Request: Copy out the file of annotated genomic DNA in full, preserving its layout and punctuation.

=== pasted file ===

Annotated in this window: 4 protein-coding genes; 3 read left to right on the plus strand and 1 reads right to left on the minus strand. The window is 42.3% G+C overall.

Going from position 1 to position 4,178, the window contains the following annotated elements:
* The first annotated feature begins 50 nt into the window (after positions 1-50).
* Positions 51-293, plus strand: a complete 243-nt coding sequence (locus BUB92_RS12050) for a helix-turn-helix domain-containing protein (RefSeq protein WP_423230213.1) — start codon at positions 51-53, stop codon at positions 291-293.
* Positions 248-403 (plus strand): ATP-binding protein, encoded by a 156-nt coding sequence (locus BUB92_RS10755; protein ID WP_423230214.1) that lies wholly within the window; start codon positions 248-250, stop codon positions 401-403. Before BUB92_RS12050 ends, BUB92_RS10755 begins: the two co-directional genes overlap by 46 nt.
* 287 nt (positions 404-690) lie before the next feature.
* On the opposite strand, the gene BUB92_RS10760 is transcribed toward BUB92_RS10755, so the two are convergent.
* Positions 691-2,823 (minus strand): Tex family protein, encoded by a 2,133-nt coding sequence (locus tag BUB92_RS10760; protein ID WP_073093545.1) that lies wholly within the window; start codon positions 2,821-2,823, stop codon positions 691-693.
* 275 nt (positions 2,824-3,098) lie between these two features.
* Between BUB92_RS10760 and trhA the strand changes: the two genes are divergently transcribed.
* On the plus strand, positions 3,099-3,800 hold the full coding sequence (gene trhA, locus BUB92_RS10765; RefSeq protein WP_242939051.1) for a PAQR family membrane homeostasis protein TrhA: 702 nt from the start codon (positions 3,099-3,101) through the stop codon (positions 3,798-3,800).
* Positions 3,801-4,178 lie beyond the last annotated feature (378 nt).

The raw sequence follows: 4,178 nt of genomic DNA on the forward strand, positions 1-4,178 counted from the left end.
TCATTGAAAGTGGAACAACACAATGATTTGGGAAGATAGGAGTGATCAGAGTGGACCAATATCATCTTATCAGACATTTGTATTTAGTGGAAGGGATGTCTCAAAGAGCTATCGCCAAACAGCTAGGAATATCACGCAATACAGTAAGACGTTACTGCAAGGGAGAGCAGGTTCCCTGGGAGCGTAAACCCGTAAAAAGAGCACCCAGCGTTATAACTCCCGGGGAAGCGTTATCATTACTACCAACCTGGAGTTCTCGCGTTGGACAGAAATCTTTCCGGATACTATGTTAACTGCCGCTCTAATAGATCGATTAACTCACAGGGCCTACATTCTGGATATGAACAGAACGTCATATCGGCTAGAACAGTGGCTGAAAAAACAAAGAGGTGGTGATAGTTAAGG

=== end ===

Annotated in this window: 4 protein-coding genes; 3 read left to right on the plus strand and 1 reads right to left on the minus strand. The window is 42.3% G+C overall.

Going from position 1 to position 4,178, the window contains the following annotated elements:
* The first annotated feature begins 50 nt into the window (after positions 1-50).
* Positions 51-293, plus strand: a complete 243-nt coding sequence (locus BUB92_RS12050) for a helix-turn-helix domain-containing protein (RefSeq protein WP_423230213.1) — start codon at positions 51-53, stop codon at positions 291-293.
* Positions 248-403 (plus strand): ATP-binding protein, encoded by a 156-nt coding sequence (locus BUB92_RS10755; protein ID WP_423230214.1) that lies wholly within the window; start codon positions 248-250, stop codon positions 401-403. Before BUB92_RS12050 ends, BUB92_RS10755 begins: the two co-directional genes overlap by 46 nt.
* 287 nt (positions 404-690) lie before the next feature.
* On the opposite strand, the gene BUB92_RS10760 is transcribed toward BUB92_RS10755, so the two are convergent.
* Positions 691-2,823 (minus strand): Tex family protein, encoded by a 2,133-nt coding sequence (locus tag BUB92_RS10760; protein ID WP_073093545.1) that lies wholly within the window; start codon positions 2,821-2,823, stop codon positions 691-693.
* 275 nt (positions 2,824-3,098) lie between these two features.
* Between BUB92_RS10760 and trhA the strand changes: the two genes are divergently transcribed.
* On the plus strand, positions 3,099-3,800 hold the full coding sequence (gene trhA, locus BUB92_RS10765; RefSeq protein WP_242939051.1) for a PAQR family membrane homeostasis protein TrhA: 702 nt from the start codon (positions 3,099-3,101) through the stop codon (positions 3,798-3,800).
* Positions 3,801-4,178 lie beyond the last annotated feature (378 nt).

The raw sequence follows: 4,178 nt of genomic DNA on the forward strand, positions 1-4,178 counted from the left end.
TCATTGAAAGTGGAACAACACAATGATTTGGGAAGATAGGAGTGATCAGAGTGGACCAATATCATCTTATCAGACATTTGTATTTAGTGGAAGGGATGTCTCAAAGAGCTATCGCCAAACAGCTAGGAATATCACGCAATACAGTAAGACGTTACTGCAAGGGAGAGCAGGTTCCCTGGGAGCGTAAACCCGTAAAAAGAGCACCCAGCGTTATAACTCCCGGGGAAGCGTTATCATTACTACCAACCTGGAGTTCTCGCGTTGGACAGAAATCTTTCCGGATACTATGTTAACTGCCGCTCTAATAGATCGATTAACTCACAGGGCCTACATTCTGGATATGAACAGAACGTCATATCGGCTAGAACAGTGGCTGAAAAAACAAAGAGGTGGTGATAGTTAAGG